I’m confused… in the end, did you use the icon fonts, or did you use SVG? The title makes me think one thing, but the post says something else…
… also, if you prefer icon fonts, CSS Tricks dived into this subject for you: https://css-tricks.com/icon-fonts-vs-svg/
Thanks for sharing! Someone else showed me this link as well. I ended up turning my SVG icons to fonts. Now I'm finding out that I should have implemented them as SVG's as opposed to converting them. Regardless it still worked for what i was intending to do.
Brilliant article. The avenues for web-friendly creativity are bringing us to the age of limitless customization.
Thanks Erik! lol.
I'll never be sold on icon fonts. They're just too heavy and unfriendly.
SVGs you can inline (no HTTP requests) or, if you're going down the
background-imageroute, you can escape the SVG markup and load the SVG via
data:URI scheme (no HTTP requests, no inflation typical with base64
data:blobs). Both approaches allow for a spritesheet, with
Meanwhile, fonts are relatively heavy unless you use
woff2(still poorly supported), and even then, it's not going to beat GZIP'd
Thanks for the advice I'm going to be looking into GZIP'd image/svg+xml. I'm starting to see a pattern with these responses.
This isn't an appropriate use of the "Site Design" title. Traditionally this has been used to critique website designs.
I'm not really sure of the premise of this article, in the end did you use standard SVGs or a generated icon font. For all their vector benefits icon fonts have performance and accessibility issues.
Oh I wasn't sure if this was the right category for my post, but perhaps you can point me in the right direction? The premise of the article was to show people another light weight option to display icons. This was a learning experience for me and the first time I ever blogged so please excuse me if I may have posted this in the wrong forum.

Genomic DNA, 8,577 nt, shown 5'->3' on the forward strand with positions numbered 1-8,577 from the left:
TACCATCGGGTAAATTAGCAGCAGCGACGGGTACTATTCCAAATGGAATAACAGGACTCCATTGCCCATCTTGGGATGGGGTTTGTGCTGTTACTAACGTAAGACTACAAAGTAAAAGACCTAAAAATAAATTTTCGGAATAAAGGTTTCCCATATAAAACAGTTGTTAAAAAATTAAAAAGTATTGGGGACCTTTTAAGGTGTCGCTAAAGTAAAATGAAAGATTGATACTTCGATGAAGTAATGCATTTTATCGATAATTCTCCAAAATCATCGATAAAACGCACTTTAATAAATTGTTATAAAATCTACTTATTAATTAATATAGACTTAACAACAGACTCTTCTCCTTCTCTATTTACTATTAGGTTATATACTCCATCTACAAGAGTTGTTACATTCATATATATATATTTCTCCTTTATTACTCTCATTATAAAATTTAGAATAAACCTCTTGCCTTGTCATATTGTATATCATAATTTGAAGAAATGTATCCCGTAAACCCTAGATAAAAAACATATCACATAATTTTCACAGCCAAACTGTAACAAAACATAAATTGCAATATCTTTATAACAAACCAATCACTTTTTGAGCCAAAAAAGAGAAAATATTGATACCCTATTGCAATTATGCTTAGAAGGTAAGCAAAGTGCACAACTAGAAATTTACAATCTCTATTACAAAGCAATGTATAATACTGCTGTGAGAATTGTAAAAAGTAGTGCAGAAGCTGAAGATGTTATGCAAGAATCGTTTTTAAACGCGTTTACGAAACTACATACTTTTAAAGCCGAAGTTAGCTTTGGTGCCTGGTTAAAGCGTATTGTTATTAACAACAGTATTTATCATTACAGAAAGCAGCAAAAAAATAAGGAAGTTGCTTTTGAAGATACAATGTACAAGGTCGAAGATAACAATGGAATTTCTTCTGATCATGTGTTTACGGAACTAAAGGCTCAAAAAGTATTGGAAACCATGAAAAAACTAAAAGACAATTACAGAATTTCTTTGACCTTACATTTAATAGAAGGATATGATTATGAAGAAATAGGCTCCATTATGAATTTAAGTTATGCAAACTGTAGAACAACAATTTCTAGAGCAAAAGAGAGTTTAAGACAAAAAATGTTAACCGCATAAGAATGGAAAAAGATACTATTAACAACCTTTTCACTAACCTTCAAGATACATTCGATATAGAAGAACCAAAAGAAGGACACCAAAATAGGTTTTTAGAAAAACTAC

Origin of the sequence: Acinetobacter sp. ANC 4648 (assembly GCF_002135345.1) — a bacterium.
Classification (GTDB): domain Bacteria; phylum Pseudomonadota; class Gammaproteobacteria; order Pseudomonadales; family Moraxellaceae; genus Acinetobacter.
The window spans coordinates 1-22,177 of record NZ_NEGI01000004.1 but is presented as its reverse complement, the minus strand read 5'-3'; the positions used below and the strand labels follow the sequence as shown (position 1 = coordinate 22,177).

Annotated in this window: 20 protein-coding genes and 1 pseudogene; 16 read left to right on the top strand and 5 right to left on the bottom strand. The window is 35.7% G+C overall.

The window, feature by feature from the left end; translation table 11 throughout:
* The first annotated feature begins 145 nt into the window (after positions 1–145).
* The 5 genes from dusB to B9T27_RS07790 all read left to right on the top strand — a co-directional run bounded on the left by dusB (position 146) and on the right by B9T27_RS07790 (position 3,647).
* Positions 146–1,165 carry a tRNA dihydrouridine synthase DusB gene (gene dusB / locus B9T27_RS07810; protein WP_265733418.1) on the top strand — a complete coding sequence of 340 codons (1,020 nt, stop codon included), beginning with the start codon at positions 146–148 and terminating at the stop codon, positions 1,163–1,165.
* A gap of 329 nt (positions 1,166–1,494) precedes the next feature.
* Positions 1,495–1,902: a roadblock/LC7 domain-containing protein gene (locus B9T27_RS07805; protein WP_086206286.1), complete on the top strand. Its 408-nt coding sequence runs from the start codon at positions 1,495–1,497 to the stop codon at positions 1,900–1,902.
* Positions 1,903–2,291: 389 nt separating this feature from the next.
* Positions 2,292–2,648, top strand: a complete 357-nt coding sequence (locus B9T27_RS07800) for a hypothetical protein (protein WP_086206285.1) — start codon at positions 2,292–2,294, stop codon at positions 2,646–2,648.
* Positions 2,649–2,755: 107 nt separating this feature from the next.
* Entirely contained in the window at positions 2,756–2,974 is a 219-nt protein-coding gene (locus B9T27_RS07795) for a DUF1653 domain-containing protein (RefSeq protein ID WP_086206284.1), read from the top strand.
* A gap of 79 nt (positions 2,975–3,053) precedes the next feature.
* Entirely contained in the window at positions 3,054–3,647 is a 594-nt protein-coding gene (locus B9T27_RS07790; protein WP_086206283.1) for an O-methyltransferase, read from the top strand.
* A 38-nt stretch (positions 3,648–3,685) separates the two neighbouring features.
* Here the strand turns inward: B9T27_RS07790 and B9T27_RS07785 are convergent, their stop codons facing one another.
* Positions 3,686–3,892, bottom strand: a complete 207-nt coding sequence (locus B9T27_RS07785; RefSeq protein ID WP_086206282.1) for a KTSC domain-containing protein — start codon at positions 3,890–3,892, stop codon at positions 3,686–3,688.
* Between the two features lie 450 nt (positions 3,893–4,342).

I figured since the icons were custom design this was appropriate. Also I'm learning new things that I didn't know because of the blog. In the end I actually converted my SVG files into font Icons, but I'm now learning that it might have been a better option just to leave them as SVG's in general.
Also I did design the Jixee site and all the assets are vector base only I had to export them all to png's. I wonder if using SVG's maintains multi color assets and if it's still light weight?
Do you know if there is some kind of framework that provides the CSS sheet ready if I were to go SVG only? If so can you share that resource with me?
It's great that you are blogging and sharing your learning process when it comes to vector asset use on the web. However, you should avoid writing definitive guides to SVG and Icon Fonts if you don't fully communicate the pros and cons of their use.
Either focus your writing on self reflection (your journey learning web technologies) or write guides on what technologies to use in particular cases. Both have their value to different audiences, mixing the both becomes difficult to follow.
I think you might want to investigate SVGs further, look at the XML that SVGs are made of in a text editor and refer to the many guides of using SVGs in the web.
Joni Trythall has written a great guide on SVGs in a web context: http://svgpocketguide.com/
Sara Soueidan is also a powerhouse when it comes to the use of SVG on the web: https://sarasoueidan.com/tags/svg/
Thanks for the advice and resources! I will definitely take it into consideration.